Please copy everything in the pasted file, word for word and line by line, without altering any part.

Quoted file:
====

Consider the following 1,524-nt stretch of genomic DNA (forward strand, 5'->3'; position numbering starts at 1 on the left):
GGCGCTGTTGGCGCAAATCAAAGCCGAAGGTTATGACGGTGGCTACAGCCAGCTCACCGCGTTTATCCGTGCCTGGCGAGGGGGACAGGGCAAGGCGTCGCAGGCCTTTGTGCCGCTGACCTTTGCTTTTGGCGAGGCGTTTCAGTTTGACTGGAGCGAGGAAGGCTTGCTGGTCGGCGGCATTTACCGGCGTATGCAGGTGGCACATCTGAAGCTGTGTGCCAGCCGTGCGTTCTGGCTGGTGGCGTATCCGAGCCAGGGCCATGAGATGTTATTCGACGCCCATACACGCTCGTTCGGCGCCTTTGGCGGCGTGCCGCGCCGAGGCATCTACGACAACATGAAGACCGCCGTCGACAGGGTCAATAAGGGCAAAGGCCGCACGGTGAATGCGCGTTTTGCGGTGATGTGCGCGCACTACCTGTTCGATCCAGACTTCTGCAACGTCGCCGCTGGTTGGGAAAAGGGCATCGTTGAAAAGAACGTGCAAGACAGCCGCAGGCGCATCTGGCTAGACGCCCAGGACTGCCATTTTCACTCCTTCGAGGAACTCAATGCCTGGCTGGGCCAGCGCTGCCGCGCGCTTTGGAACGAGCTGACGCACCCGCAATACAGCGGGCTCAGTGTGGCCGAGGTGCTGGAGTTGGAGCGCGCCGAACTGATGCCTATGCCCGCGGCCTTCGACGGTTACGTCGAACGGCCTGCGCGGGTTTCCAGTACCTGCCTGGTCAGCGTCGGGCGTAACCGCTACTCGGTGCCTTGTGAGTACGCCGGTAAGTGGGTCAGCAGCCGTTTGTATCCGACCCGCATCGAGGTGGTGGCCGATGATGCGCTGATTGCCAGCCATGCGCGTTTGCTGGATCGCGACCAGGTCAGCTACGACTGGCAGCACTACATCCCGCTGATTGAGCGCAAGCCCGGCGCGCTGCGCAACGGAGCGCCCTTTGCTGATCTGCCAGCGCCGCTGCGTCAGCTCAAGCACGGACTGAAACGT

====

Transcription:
Consider the following 1,524-nt stretch of genomic DNA (forward strand, 5'->3'; position numbering starts at 1 on the left):
GGCGCTGTTGGCGCAAATCAAAGCCGAAGGTTATGACGGTGGCTACAGCCAGCTCACCGCGTTTATCCGTGCCTGGCGAGGGGGACAGGGCAAGGCGTCGCAGGCCTTTGTGCCGCTGACCTTTGCTTTTGGCGAGGCGTTTCAGTTTGACTGGAGCGAGGAAGGCTTGCTGGTCGGCGGCATTTACCGGCGTATGCAGGTGGCACATCTGAAGCTGTGTGCCAGCCGTGCGTTCTGGCTGGTGGCGTATCCGAGCCAGGGCCATGAGATGTTATTCGACGCCCATACACGCTCGTTCGGCGCCTTTGGCGGCGTGCCGCGCCGAGGCATCTACGACAACATGAAGACCGCCGTCGACAGGGTCAATAAGGGCAAAGGCCGCACGGTGAATGCGCGTTTTGCGGTGATGTGCGCGCACTACCTGTTCGATCCAGACTTCTGCAACGTCGCCGCTGGTTGGGAAAAGGGCATCGTTGAAAAGAACGTGCAAGACAGCCGCAGGCGCATCTGGCTAGACGCCCAGGACTGCCATTTTCACTCCTTCGAGGAACTCAATGCCTGGCTGGGCCAGCGCTGCCGCGCGCTTTGGAACGAGCTGACGCACCCGCAATACAGCGGGCTCAGTGTGGCCGAGGTGCTGGAGTTGGAGCGCGCCGAACTGATGCCTATGCCCGCGGCCTTCGACGGTTACGTCGAACGGCCTGCGCGGGTTTCCAGTACCTGCCTGGTCAGCGTCGGGCGTAACCGCTACTCGGTGCCTTGTGAGTACGCCGGTAAGTGGGTCAGCAGCCGTTTGTATCCGACCCGCATCGAGGTGGTGGCCGATGATGCGCTGATTGCCAGCCATGCGCGTTTGCTGGATCGCGACCAGGTCAGCTACGACTGGCAGCACTACATCCCGCTGATTGAGCGCAAGCCCGGCGCGCTGCGCAACGGAGCGCCCTTTGCTGATCTGCCAGCGCCGCTGCGTCAGCTCAAGCACGGACTGAAACGT